Nick Catsburg, Nick Yelloly and Alexander Sims scored victory in their Rowe-run M6 #99 in a heart-stopping finale in an event that was repeatedly turned on its head by unpredictable weather.
The 48th edition of the race, which was four months late due to the COVID-19 pandemic, was interrupted by a red flag for nine and a half hours during the night because the drains could no longer carry off the rainwater. Only at 8 o'clock on Sunday morning was the race restarted, and the victory was also decided by the conditions.
After the restart the BMW was always in the leading group. It had been several minutes behind due to the heavy rain, but this was cancelled out by the interruption. The M6 GT3 did not work well in heavy rain, but in mixed conditions it was another story.
A zero-defect job brought Rowe Racing the first victory in team’s history. "None of us made any mistakes, neither the drivers nor the team," said Catsburg. "That's how you win this race."
The immediate rival in the final stages, the Car Collection Audi #3 of Mirko Bortolotti, Christopher Haase and Markus Winkelhock made one strategic mistake that decided their fate.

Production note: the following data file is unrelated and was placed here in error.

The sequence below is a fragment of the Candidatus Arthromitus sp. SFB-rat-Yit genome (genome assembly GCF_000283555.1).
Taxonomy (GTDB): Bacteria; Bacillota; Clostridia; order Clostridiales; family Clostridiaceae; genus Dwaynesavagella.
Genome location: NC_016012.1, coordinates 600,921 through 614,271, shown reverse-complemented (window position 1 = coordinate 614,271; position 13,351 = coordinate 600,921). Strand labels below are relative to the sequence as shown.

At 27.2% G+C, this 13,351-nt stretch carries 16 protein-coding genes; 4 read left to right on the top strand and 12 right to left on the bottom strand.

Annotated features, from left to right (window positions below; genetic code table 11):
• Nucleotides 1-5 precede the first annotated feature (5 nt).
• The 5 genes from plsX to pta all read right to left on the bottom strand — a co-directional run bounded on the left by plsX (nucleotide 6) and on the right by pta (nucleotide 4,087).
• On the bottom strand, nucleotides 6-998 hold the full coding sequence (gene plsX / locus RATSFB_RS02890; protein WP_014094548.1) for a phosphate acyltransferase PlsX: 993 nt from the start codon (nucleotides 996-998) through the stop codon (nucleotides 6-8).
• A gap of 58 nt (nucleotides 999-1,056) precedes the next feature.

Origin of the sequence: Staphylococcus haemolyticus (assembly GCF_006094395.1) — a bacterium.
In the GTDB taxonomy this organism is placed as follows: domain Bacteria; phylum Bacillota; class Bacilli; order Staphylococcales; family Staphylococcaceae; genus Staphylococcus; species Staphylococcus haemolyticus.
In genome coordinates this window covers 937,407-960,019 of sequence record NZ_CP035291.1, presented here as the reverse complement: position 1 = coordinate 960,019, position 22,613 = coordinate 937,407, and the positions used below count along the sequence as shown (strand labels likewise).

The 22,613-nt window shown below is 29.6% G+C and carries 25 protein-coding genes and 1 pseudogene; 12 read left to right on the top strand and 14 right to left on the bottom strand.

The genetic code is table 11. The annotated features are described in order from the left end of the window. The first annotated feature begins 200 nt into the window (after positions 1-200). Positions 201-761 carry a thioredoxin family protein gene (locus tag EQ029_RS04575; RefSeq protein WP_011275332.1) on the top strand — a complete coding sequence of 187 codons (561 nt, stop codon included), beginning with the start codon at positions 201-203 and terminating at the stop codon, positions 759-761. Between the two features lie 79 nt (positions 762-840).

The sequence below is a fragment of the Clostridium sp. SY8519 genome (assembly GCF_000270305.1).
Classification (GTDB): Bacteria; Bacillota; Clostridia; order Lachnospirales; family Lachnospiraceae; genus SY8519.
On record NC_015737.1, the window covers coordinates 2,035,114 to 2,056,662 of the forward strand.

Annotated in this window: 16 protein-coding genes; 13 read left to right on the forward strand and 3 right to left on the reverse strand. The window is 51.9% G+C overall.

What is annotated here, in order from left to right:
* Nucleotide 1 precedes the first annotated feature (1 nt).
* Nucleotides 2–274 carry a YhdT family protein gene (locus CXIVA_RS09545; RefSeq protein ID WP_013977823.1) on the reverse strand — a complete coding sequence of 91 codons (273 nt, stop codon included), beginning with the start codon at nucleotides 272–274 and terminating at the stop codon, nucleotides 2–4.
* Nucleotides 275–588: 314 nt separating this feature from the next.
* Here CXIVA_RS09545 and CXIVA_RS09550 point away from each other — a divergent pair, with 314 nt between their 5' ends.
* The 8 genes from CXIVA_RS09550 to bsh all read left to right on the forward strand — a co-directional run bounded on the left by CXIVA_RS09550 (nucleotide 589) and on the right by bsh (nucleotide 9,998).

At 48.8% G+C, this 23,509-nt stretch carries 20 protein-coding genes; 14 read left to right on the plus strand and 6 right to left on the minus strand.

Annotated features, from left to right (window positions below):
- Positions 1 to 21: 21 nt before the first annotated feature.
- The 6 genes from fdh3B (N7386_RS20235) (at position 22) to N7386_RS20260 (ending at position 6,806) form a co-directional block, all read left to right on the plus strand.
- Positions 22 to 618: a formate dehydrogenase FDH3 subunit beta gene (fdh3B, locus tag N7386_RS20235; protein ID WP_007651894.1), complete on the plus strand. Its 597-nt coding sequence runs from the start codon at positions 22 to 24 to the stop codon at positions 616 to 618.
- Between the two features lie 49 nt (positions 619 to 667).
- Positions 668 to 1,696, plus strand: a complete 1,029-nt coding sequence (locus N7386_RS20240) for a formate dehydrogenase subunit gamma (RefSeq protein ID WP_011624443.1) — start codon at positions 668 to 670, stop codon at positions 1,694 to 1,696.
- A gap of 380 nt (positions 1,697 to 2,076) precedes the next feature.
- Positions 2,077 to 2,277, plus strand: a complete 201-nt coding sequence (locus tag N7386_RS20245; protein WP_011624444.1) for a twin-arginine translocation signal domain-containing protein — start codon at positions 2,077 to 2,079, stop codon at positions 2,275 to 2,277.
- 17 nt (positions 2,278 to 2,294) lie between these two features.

Three Audi R8 LMS car led the race at the restart – but the Phoenix-Audi #1 of Nico Muller, Dries Vanthoor, Fred Vervisch and Frank Stippler and the Land-Audi #29 (Mattia Drudi, Christopher Mies, Rene Rast and Kelvin van der Linde) went backwards with penalties. In addition, both cars lost time on dry track on Sunday morning, the Land-Audi even more than Phoenix.
The final blow to last year's winners came 40 minutes before the end with a ride by Dries Vanthoor in the Klostertal section. This resulted in a puncture, which pushed the team back to fifth place.
The top favourite for the victory was therefore the Car Collection Audi #3, which led the race until 90 minutes before the end, just ahead of the Rowe-BMW #99. But the team made a crucial mistake which cost the victory.
A few hours after the restart it seemed the race would end in dry conditions, but it suddenly started raining again shortly before 2 pm. The heavy shower came out of nowhere and was also not shown on the official weather radar of the German Weather Service.
The track was completely flooded once again. Rowe and Phoenix reacted immediately and came to the pits to get rain tyres; the Car-Collection-Audi stayed outside for another lap on slicks – this cost 50 seconds.
But the team did not give up, and Haase made up about 10 seconds per lap on the BMW when it was completely wet. But the rain subsided and the track became drier again, causing the pendulum to swing back and forth.
Car Collection still had an ace up its sleeve: The last stop was to be 23 seconds shorter because it came in one lap later. But the team was unable to complete tire changes and refuelling within the minimum standing time, so the BMW regained track position and the race was decided.
"The weather put a damper on our plans," said Haase, who drove the final stint. "In the penultimate stint it started to rain. We’d thought it was dry enough for slicks, but then the rain moved and flooded large parts of the track.”